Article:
UP to 14,000 families across Lancashire could be hit by the Government’s controversial Bedroom Tax to the tune of £7.5million a year, it was revealed today.
Social housing tenants — whose benefits will be cut if they are deemed by Whitehall to have a spare bedroom — are being urged to seek urgent advice from their landlords.
The Government has introduced the Bedroom Tax as part of a raft of controversial changes to the benefits system.
From next April, working-age people will have their housing benefit cut if the Government considers them to have a ‘spare’ bedroom in their housing association or council home.
They’ll lose 14 per cent of the benefit for one ‘spare’ bedroom and 25 per cent for two or more ‘spare’ bedrooms. Nationally, housing association tenants are expected to lose £16 a week on average.
Judith Winterbourne, of Symphony Housing Group, which includes Con-tour Homes, Hyndburn Homes and Ribble Valley Homes, said: “There’s no getting away from the fact that the Bedroom Tax is going to be introduced in just a few months.
“The Government tries to portray those on benefits as people who want something for nothing.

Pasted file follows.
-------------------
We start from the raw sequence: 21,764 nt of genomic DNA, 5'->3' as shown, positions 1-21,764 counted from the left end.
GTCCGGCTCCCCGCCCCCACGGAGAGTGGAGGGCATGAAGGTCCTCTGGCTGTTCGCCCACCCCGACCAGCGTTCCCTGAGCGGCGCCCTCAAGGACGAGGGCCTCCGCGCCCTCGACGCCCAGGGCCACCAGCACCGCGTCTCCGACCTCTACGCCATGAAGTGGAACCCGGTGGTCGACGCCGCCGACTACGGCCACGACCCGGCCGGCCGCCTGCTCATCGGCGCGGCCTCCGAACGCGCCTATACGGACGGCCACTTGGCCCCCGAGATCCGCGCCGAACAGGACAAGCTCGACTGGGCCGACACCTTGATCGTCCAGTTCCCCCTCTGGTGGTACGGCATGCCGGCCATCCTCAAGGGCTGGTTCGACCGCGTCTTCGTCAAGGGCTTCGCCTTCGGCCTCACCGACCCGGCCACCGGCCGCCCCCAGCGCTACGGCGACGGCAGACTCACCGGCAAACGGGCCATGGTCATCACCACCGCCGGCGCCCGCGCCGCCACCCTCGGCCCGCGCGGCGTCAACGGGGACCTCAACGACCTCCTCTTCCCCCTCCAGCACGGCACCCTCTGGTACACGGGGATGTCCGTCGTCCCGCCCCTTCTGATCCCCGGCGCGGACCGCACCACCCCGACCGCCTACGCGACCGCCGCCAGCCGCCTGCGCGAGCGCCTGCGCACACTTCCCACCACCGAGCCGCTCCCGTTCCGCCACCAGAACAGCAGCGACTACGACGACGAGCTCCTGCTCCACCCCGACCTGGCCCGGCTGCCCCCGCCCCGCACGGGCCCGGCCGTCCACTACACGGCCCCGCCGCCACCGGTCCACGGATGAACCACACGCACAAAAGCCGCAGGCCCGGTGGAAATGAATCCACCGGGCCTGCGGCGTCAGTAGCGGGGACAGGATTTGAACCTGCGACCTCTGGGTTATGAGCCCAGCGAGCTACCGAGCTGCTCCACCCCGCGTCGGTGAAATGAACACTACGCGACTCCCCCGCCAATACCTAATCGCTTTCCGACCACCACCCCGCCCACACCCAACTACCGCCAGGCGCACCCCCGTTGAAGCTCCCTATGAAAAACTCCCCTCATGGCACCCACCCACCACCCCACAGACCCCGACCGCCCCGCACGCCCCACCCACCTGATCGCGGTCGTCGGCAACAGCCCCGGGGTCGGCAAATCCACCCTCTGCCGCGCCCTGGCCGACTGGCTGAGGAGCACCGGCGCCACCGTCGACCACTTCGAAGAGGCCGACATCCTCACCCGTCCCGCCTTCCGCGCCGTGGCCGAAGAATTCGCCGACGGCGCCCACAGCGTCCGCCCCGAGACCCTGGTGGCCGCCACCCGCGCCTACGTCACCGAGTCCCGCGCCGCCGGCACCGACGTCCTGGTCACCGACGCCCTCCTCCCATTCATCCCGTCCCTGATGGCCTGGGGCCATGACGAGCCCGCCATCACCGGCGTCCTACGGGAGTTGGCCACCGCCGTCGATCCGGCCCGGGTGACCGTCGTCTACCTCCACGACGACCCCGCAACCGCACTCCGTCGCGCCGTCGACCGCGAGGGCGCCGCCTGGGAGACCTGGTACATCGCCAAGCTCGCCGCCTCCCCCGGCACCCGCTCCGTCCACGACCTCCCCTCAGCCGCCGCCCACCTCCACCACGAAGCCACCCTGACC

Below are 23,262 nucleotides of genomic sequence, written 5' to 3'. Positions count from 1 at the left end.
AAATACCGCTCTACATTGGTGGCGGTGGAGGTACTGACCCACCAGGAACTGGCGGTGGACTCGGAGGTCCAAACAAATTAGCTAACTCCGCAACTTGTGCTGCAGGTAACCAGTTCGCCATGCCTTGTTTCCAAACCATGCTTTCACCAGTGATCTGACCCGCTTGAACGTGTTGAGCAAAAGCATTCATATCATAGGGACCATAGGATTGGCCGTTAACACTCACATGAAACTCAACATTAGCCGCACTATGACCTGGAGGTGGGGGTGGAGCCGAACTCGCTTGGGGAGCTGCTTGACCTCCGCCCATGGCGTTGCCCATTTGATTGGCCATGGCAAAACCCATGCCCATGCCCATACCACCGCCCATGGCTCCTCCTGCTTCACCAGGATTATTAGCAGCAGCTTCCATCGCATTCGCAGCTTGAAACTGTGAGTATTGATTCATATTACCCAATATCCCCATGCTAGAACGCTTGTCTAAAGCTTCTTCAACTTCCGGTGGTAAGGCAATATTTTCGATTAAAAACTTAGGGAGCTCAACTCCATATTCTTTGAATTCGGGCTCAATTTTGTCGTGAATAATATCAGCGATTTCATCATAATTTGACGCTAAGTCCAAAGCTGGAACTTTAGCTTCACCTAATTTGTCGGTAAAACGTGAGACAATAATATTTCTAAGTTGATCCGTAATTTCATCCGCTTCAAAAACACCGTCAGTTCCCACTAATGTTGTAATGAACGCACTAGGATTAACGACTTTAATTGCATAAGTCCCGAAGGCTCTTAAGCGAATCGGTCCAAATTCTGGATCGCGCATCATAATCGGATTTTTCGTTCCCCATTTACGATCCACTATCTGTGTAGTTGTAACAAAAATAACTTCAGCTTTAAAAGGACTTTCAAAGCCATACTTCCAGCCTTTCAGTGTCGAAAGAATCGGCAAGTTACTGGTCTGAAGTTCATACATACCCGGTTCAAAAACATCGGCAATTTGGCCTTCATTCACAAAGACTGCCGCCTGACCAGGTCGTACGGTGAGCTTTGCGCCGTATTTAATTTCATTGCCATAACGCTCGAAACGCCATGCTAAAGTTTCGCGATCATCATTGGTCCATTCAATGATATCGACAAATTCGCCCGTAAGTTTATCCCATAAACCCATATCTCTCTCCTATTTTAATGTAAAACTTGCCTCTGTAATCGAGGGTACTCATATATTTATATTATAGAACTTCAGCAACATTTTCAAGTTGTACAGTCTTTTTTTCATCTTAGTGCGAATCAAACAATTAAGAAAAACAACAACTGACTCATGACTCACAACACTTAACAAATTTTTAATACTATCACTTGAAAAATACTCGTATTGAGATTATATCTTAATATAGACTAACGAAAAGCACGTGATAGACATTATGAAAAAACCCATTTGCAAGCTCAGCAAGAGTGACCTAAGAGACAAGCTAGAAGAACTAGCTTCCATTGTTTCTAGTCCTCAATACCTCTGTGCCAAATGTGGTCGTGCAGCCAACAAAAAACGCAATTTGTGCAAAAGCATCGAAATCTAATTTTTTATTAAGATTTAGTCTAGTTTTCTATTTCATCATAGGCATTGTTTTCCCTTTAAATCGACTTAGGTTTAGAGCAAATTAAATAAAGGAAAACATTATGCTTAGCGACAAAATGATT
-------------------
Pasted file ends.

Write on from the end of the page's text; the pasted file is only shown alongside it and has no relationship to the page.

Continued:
“But there are tenants who have worked all their lives, have been made redundant through no fault of their own, and now have to rely on housing benefit. They will be penalised.
“They have lived in the same house, brought up their children there, paid their rent on time, and some are now going to be forced to move out.”
They are suffering because of something that is not of their making.
“The Bedroom Tax will impact on so many people — those on low incomes, the disabled, and people with severe health problems.
“Some rely on benefit to survive and it’s going to be cut.”
The Government’s criteria allows one bedroom for each person or couple in a household, but children under 16 of the same gender are expected to share, and children under 10 are expected to share, regardless of gender.
Nigel Fenton, general manager at Hyndburn Homes, added: “If you’re a tenant, you need to find out if you’re affected now so you can make the best decision for you and your family.
“There are lots of people waiting to provide you with information and support, but you need to contact your housing association. They might be able to help you increase your income, look for training or employment, or look at alternative options available to you.
“We believe there are still people who are not facing up to this, and it’s likely to be those people who are already struggling with multiple debts.”